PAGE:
It’s a quiet morning in the tall pines. Six inches of snow have fallen, and the breezes of the past few days have died down. Oregon juncos – like Alaskan ones but with peachy patches on their breasts – gather in small flocks outside the window. A bright varied thrush rests in a high branch before darting beneath the deck to investigate the snow-free patch of ground covered with cones and needles cast off in the season past. A cup of tea sits cooling on my 92-year-old mother-in-law’s dining room table, where I’ve encamped with my laptop. With the end of the year approaching – a year that has been exhilarating and devastating and everything in between – it seems like a good time to seek solace and comfort in the ritual of writing.
At a workshop in Homer a few years back, the wonderful novelist, poet, and non-fiction writer Luis Alberto Urrea asked all of us gathered what had brought us there – what made us keep showing up in writing classes. It was a surprisingly difficult question to answer, for me and many others, as we went around the table trying to explain ourselves. I had no special project in mind, no particular story I’d been struggling to tell, no grand vision of becoming a published author. But after a career in law and years of activism, I’d seen the power of the written word and been taken under its spell. I wanted writing to be a significant part of my life, and I wanted to write better. I don’t remember what I said that day, but after we had each taken our turn, Luis offered his perspective on why we were there: “You’re possessed by the writing spirit,” he said simply. It has made as much sense to me in the years since as any other explanation for why I turn, time and again, to the blank page.
My writing life has been erratic and often stalled by other commitments and my life-long aversion to daily regimens. I’ve never been able to dedicate a regular schedule to the process, writing only when the spirit moves me and the planets align. But it remains one of the most satisfying and necessary endeavors of my life, the best way I know to tap into the creative whispers that call from the back of my mind. And it has brought me into a dedicated community of fellow writers, many of whom are now treasured friends.
Along the way, 49 Writers has been a constant source of support and inspiration. My first 49 Writers workshop – with the late and much-missed Frank Soos – was a breakthrough for me, opening my eyes to the possibilities of the personal essay. Other classes followed, with nonfiction writers and novelists, poets and screenwriters. All have been invaluable to me, for both honing my craft and building the comradery that helps sustain it. My writing group, now in its sixth year, formed after the four of us kept showing up in the same 49 Writers classes. My literary group (we call ourselves the “Salonistas”) can be traced to a particularly delightful 49 Writers class that inspired a poet friend to bring us together. And over the past two years, as the pandemic has raged and relationships in the broader world have twisted and frayed, I’ve found fellowship in Alaska’s writing community on many levels. Through online newsletter postings, Zoom readings, works shared in classes, or the books many have brought to life, the thoughts and perspectives of fellow writers have offered me hope and calm in tumultuous times.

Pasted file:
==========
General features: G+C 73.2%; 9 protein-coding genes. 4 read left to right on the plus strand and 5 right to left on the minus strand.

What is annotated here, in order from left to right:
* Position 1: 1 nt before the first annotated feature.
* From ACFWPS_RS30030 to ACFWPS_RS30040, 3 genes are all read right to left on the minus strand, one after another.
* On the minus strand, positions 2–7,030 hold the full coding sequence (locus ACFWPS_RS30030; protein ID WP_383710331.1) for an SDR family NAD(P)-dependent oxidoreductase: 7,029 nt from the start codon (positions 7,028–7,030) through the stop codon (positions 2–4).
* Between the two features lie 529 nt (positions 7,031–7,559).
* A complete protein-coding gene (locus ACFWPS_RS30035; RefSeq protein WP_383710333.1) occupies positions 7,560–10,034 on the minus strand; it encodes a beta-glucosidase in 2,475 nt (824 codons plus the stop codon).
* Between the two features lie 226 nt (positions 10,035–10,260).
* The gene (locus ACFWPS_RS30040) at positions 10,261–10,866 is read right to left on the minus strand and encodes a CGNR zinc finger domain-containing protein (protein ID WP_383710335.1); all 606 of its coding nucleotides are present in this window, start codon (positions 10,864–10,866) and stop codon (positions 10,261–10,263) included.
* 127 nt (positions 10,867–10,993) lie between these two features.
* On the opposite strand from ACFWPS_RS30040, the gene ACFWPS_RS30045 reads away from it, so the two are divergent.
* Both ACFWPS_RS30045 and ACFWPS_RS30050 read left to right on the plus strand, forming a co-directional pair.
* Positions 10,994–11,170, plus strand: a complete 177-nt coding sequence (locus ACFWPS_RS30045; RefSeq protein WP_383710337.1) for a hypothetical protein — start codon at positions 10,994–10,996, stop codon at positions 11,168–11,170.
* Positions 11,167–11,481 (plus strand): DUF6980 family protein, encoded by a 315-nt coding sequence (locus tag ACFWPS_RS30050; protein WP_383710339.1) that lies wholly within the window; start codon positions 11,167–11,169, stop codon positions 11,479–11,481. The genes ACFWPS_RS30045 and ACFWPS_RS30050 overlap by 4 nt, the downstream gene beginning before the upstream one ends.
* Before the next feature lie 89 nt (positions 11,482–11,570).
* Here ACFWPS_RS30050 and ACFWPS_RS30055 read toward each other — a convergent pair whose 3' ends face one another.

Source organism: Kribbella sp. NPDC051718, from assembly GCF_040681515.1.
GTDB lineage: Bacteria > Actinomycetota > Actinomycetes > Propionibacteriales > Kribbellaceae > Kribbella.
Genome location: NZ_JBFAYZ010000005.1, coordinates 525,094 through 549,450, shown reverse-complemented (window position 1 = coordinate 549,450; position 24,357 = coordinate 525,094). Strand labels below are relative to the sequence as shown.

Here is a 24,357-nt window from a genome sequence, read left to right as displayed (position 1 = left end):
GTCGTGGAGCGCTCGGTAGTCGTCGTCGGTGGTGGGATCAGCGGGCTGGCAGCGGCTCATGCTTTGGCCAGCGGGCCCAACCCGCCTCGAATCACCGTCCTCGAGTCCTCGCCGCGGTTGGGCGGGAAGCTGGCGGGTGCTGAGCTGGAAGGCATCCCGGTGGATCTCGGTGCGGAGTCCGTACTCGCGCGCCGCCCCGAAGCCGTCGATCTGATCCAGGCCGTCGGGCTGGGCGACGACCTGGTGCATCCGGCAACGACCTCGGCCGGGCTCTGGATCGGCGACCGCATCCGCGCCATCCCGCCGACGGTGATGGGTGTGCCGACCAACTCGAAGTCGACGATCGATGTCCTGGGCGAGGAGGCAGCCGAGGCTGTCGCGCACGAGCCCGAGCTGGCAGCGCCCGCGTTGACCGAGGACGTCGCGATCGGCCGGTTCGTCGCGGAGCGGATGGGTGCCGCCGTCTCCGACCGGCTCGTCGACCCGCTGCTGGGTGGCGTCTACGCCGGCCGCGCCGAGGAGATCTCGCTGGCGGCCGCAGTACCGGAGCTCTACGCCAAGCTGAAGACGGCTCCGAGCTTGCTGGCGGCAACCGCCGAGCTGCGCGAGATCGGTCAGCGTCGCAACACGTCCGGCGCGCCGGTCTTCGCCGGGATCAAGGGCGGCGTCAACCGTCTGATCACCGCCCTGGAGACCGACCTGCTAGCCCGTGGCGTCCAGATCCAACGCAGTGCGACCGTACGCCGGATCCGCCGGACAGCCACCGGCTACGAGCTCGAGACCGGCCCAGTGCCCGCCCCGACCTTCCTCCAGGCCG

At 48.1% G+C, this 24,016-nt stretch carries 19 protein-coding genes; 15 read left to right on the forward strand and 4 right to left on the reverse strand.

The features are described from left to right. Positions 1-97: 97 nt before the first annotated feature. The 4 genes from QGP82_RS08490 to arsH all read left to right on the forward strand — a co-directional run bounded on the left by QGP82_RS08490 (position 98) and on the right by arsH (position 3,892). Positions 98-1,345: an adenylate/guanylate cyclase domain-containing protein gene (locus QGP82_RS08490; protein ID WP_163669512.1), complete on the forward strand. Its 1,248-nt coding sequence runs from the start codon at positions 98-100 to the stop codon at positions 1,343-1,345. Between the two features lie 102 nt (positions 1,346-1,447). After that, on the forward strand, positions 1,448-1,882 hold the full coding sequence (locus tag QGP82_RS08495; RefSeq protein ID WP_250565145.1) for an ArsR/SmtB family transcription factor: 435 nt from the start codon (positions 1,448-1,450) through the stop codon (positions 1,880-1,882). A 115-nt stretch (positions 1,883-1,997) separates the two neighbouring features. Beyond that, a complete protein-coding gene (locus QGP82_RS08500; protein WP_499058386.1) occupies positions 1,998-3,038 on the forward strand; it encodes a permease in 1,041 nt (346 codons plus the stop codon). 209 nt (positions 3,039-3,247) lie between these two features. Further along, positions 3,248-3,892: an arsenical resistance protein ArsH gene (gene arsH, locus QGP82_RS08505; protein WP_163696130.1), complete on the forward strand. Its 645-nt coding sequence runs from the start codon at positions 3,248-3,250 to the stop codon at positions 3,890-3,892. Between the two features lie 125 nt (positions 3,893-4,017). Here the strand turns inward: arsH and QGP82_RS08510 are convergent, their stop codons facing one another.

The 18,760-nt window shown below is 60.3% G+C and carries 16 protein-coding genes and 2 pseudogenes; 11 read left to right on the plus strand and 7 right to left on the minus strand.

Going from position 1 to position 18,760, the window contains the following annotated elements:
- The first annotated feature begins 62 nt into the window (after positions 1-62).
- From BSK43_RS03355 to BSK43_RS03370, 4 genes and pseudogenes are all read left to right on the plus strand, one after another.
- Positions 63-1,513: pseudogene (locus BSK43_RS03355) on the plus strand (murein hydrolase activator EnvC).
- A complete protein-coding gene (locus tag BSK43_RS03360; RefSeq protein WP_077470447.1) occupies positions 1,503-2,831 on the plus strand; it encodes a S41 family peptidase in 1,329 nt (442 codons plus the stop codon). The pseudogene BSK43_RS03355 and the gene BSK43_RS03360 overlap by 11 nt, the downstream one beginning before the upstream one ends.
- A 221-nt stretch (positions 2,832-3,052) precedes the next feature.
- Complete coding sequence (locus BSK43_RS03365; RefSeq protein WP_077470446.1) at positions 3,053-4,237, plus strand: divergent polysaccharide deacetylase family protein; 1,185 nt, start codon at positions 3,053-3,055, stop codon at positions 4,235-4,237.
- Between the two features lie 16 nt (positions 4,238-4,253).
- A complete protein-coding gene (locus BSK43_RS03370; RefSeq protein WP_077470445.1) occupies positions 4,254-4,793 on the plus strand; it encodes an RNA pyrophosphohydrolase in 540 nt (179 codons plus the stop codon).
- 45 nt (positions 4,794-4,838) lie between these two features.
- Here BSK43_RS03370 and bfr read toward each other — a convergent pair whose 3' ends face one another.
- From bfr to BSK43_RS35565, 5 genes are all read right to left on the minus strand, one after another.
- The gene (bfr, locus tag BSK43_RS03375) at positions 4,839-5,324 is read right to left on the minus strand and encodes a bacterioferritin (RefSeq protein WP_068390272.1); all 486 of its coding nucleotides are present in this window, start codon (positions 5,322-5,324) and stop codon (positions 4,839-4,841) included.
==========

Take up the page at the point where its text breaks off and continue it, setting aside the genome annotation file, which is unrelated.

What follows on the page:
As the year ends, I still don’t have a special project in mind, or a particular story, or clear ambitions. But thanks to 49 Writers, I feel better able to say what I need to say, when I need to say it. And that, I’ve discovered, is what matters to me most. For each of us, the goals and measures of our writing lives will be different. But whatever they are, we can all benefit from the 49 Writers mission: fostering a dynamic community of diverse writers coming together to find and share our voices. And we can all play a supporting role.
As the New Year begins, we at 49 Writers extend our great appreciation to all our members everywhere. You are the reason we exist, and you help keep us going. We especially acknowledge the many of you who have contributed to membership at the donor level. You’ve helped us think positively about the future and come closer to our goal of sustainability. And finally, we applaud the authors who presented readings or classes for us this past year, the board members who volunteered their time to ensure the smooth functioning of the organization, and the staff coordinators who performed the day-to-day operations required to implement our services and programming. The generosity all of you have shown has helped us remain strong and relevant in changing times, and we are deeply grateful.
To me, there has never been a more important time to use our skills and inspiration as writers. Through our commitment to the written word, we can help forge paths of clarity through the storms of confusion that surround us. We can preserve the stories of these transformational times. We can give to ourselves the solace and peace that honoring the writing spirit so often brings.
And through 49 Writers, we can do it all in good company.
Happy New Year, and keep writing!
Barbara Hood, Board President